Current YES student from Nigeria, Comfort Dum Maude, placed in Milford, N.H. explains how “the lessons (she) has learned will stay with her forever,” and why her newly formed opinion on cultural exchange will never change.
I was an “exchange student,” but I didn’t believe the power of being in an exchange program until last year when I participated in the U.S. Department of State’s Kennedy-Lugar Youth Exchange and Study Program (YES).
After my own experience, I now believe that exchange students can help change some of the assumptions and preconceived ideas in their societies because people are more likely to accept the change from within their society rather than from the outside.
That is why I strongly believe that an exchange experience is one of the most powerful ways to promote human beings and help end centuries-long conflicts, which take our focus away from real problems. I’d like to share a couple of the hundreds of experiences I had while in the United States that continue to amaze me.
When I came to New Hampshire last year, I was a sixteen year-old Nigerian student who did not have much experience outside my own culture. I learn a lot going to school in the United States, but the most important lessons I learn are outside of the classroom.
I never thought I’d travel across the world and be invited to meet an important official of the United States, let alone the Nigerian Ambassador. On Oct. 27, 2011, I went to the New Hampshire township meeting and saw Gov. John Lynch. I was really excited, and got the opportunity to take pictures with him. It may seem like a small thing, but this experience was the first of a long list of very interesting experiences that will change my life forever; Most of which I never thought I would have.
I was fortunate enough to be in the U.S. for the primary elections that took place in New Hampshire. I went to see how people were going to vote, and saw it was free and fair. That experience encouraged me to challenge myself and set some goals for my year in the United States. The excitement on that day was incredible.
Schooling in America has been the best part of my life. I loved all the courses offered to me. There was a particular course called We The People, and it really inspired me. The course was all about the government and history of the U.S. We had a regional competition for We the People courses, which we won. I was happy to receive a medal! That competition qualified us to compete at the state competition where we came out victorious, emerging as the New Hampshire state champions. I was amazed. Now we are qualified for Nationals which will be held in Washington D.C. in April (more information can be found here).
During my stay, I was invited to speak about Christianity to 7th and 8th graders at the Methodist Church in Milford. The hour I spent there showed me once more that coming to the U.S. was the best decision I have ever made. I learned about different religions, which is something I couldn’t have done as easily in my country, where we only have Muslims and Christians. I visited several churches where I learned about different practices and beliefs. I was, in turn, able to share my practices and beliefs with them. This year has taught me to be more tolerant, while helping others understand more about my cultural heritage.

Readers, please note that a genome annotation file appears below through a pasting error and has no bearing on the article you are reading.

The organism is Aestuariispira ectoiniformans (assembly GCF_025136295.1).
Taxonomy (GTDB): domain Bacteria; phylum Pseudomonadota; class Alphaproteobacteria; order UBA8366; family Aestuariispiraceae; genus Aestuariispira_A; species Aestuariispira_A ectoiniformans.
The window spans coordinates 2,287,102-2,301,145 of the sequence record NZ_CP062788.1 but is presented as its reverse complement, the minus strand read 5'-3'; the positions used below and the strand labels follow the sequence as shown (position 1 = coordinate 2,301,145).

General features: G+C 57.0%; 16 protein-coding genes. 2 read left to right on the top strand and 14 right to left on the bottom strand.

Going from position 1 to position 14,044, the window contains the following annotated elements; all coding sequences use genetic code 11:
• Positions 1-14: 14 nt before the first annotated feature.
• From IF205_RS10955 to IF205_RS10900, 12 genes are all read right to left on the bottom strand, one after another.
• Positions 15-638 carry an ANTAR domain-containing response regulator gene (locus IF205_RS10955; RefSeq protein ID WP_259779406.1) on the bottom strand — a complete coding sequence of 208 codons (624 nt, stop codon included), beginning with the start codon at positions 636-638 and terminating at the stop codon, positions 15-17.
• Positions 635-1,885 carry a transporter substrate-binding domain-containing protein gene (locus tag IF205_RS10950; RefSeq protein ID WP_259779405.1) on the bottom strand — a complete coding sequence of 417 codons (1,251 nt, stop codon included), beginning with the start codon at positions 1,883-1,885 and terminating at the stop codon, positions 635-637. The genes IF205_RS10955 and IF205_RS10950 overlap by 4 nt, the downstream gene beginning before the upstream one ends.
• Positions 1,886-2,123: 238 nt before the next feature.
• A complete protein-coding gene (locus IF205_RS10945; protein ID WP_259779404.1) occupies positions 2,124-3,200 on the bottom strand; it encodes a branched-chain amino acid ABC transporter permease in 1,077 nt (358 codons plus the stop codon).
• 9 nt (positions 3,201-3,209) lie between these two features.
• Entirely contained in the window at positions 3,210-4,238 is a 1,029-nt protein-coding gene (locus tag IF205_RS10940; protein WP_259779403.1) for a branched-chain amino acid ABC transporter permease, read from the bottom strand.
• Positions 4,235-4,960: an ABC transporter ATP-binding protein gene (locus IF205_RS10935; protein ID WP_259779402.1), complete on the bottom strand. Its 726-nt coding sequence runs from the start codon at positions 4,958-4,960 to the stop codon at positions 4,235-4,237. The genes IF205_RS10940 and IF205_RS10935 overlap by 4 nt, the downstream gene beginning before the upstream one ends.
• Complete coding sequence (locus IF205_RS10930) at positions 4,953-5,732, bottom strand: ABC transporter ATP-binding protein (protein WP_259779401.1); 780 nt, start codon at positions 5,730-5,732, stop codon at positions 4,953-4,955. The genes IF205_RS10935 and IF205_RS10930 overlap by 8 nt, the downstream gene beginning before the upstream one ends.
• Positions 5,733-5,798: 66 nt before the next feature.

These are just a few of my experiences. There are too many to list, but through all the diverse community service activities, my time at school, with my host family and with new friends, I have seen different faces of the United States. From the Milford citizens filling the lines of soup kitchens, to the elderly in nursing homes who want nothing but a little bit of attention and care, I was lucky enough to see the true diversity of the world’s biggest melting pot.
Being thousands of miles from home was not always easy. Like everything in life, my experience had it’s ups along with it’s downs. The hard times helped me grow up and move away from my comfort zone to gain maturity and independence.
Every time I think about my host family, my local coordinator, friends, teachers or fellow volunteers, I cannot help but get emotional. They do so much for me. My host family has given me a place in their hearts and minds. My local coordinator, Dolores Siik, is always there for me when I need her, always making sure I am adjusting and enjoying my stay here. My teachers and friends have volunteered to help me in academics and took my situation into consideration whenever I did not understand something that came easy to the other students. The volunteers I worked with tried to make my experience enjoyable and taught me all I needed to know.
I know I am one of the lucky few to live overseas for a year, but I also know that too few people know about my story and those of thousands of other young people who are part of exchange programs every year. When go home, I will feel as if I had seen America’s true face and heart. I knew more than what the news told me and I helped others learn more about my culture.
The lessons I have learned will stay with me forever and my belief in cultural exchange will never leave me. This is how we can really learn about others.